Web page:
The following year, COVID-19 brought the world to a stand-still and halted Jennifer’s treatments. “Things were uncertain in early 2020, and we didn’t know when I would be able to resume treatments.” 

When she was able to go back to Houston, they found a recurrence of her cancer in her collar bone, left thigh and right lower lung lobe.  

In April 2020, she had surgery to remove her entire collar bone. But things were different this time, because of COVID. “My husband had been with me through all of my other operations,” Jennifer said. “This time, I was alone. I could not have anyone there with me, and not having that family support made things a lot more difficult to bear.”

Despite the surgeries and radiation, the cancer continued to return and progress. New tumors were located on her sternum, ribs and spine. 

In January of 2021, she began what would be five long, hard months of aggressive chemotherapy, Doxoruicin, sometimes referred to as “red devil” because of its bright red color and harsh side effects. 

“I stayed at an Airbnb for my chemo treatments. Members of my family rotated coming down and staying with me. I was very sick and weak during this time, but so thankful that I had family there with me. I felt blessed, despite how difficult it was.” 

It was during chemo treatments that Jennifer began to lose her hair. “I had been through a lot at this point, but having my hair fall out was really hard to accept. I finally had my sister take scissors to it, and then my daughter eventually shaved my head. We tried to have fun with it and keep a sense of humor, but it was very emotional.”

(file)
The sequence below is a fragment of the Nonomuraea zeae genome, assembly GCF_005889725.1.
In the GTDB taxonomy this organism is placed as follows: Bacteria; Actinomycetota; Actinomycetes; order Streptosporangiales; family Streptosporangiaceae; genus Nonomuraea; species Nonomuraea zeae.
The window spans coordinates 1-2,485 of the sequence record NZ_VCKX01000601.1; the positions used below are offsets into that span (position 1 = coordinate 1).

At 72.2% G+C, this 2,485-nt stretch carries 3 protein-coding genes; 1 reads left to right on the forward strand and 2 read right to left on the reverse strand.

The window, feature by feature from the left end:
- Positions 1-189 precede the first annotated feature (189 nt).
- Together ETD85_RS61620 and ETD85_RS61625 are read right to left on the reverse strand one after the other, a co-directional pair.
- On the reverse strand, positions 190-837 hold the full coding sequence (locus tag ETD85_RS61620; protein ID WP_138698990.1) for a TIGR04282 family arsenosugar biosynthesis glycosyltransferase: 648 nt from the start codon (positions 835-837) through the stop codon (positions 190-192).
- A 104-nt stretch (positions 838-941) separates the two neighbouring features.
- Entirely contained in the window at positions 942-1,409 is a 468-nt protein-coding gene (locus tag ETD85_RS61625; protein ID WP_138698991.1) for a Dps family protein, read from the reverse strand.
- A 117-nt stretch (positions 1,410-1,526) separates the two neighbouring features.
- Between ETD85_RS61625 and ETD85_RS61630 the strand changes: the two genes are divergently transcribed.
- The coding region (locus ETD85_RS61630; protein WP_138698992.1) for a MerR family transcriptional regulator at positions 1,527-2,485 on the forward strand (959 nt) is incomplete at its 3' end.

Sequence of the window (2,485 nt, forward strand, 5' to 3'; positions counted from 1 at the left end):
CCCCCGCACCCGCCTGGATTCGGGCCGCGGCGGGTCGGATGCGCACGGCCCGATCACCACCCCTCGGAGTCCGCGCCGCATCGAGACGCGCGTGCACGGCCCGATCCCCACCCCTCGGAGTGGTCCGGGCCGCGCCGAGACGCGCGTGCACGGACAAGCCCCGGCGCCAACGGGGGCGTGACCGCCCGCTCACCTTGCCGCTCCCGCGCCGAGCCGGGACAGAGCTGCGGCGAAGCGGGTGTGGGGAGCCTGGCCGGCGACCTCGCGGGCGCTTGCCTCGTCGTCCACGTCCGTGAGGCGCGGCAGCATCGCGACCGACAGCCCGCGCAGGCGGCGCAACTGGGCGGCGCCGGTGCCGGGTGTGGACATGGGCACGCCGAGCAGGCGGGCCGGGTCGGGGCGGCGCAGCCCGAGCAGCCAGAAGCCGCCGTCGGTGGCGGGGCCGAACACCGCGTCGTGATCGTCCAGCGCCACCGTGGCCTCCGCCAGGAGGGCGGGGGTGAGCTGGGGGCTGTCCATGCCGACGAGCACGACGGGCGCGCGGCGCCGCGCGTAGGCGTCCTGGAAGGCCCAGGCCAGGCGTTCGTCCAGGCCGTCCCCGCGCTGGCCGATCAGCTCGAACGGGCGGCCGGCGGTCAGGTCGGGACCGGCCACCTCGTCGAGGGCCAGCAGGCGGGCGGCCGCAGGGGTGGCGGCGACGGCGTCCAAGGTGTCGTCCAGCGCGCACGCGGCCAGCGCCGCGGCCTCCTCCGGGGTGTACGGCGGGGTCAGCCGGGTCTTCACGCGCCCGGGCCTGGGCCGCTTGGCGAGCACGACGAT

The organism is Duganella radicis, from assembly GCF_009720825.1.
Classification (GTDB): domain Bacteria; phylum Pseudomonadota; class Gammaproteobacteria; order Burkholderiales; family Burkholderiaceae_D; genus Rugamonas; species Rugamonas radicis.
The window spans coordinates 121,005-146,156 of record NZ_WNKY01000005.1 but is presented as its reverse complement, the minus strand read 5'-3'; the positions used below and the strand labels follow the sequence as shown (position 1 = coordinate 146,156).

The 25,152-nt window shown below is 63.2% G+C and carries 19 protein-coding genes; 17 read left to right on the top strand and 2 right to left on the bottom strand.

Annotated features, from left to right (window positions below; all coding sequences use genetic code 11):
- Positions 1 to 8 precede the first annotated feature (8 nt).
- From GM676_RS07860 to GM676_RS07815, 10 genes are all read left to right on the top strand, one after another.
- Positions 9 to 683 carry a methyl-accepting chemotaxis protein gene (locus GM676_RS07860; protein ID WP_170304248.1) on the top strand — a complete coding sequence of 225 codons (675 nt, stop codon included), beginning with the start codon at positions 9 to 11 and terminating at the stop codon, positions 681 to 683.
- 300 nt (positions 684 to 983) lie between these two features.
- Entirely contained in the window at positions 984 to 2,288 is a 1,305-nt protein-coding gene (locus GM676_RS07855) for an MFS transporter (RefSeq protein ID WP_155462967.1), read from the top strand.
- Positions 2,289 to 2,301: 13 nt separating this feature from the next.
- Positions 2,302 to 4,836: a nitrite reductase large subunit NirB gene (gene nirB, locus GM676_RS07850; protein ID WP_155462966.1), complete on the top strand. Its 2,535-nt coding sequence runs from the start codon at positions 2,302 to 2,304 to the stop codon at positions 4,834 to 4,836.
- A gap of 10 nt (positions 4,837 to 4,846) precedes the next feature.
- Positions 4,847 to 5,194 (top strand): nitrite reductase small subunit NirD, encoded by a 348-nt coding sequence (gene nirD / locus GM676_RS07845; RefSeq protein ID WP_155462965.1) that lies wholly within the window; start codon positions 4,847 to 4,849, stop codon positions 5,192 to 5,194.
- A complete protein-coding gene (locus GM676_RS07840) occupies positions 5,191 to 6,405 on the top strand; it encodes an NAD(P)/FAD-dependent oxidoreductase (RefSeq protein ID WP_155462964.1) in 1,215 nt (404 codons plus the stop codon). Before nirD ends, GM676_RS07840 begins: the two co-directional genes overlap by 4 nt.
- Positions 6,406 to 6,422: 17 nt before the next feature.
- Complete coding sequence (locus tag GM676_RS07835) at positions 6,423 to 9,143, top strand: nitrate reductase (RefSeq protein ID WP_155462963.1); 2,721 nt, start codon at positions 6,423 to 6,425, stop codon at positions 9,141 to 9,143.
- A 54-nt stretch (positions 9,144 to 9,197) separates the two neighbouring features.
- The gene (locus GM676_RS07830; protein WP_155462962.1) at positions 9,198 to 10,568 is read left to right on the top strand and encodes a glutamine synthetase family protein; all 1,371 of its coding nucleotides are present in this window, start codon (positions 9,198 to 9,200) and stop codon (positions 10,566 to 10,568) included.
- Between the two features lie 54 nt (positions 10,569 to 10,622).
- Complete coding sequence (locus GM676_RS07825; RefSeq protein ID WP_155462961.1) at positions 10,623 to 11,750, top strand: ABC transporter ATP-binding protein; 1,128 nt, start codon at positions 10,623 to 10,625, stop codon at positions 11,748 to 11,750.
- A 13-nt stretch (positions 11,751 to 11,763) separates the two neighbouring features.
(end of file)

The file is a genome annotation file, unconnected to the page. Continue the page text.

She was able to return home to Shattuck in May of 2021 to let her body rest and recuperate from the treatments. 

In January of this year, Jennifer chose to continue her care and treatment with palliative chemotherapy closer to home. “We decided to continue my treatment at INTEGRIS Cancer Institute in Enid. I have a friend who had been seeing Dr. Sumbal Nabi and spoke very highly of her. I had always been very pleased with the care I received at INTEGRIS Health Cancer Institute in Oklahoma City, so I felt confident about choosing to continue my care with INTEGRIS Health.” 

In March, Jennifer took a break from treatment to spend time with her family and friends. “Chad and I went on our first cruise together with close friends, and I was able to help several friends plan weddings and graduation celebrations for their kids. I spent time with my family and just enjoyed life.”

Jennifer began another cycle of chemotherapy last month at INTGERIS Cancer Institute Enid with Dr. Nabi and her team. “INTEGRIS Health has been a blessing to me during treatment. The staff is amazing. I love Dr. Nabi and her team, especially (oncology nurse) Sandy (Gordon). She is such a special person.”

Chad and Jennifer drive two hours from Shattuck to Enid every other week for Jennifer’s chemotherapy. While radiation and surgery are no longer options, Jennifer is hopeful that an experimental treatment may become available. For now, Jennifer is taking things one day at a time and counting the many blessings in her life, like Chad and her two grown children, Robbie, 27, and MaKayla, 22.

Though her journey has been long and arduous, Jennifer remains steadfast in her will to continue fighting. “I want to tell my story so that maybe I can help someone else. I want to connect with other survivors and show the world that I am not a victim, but a warrior and a survivor.”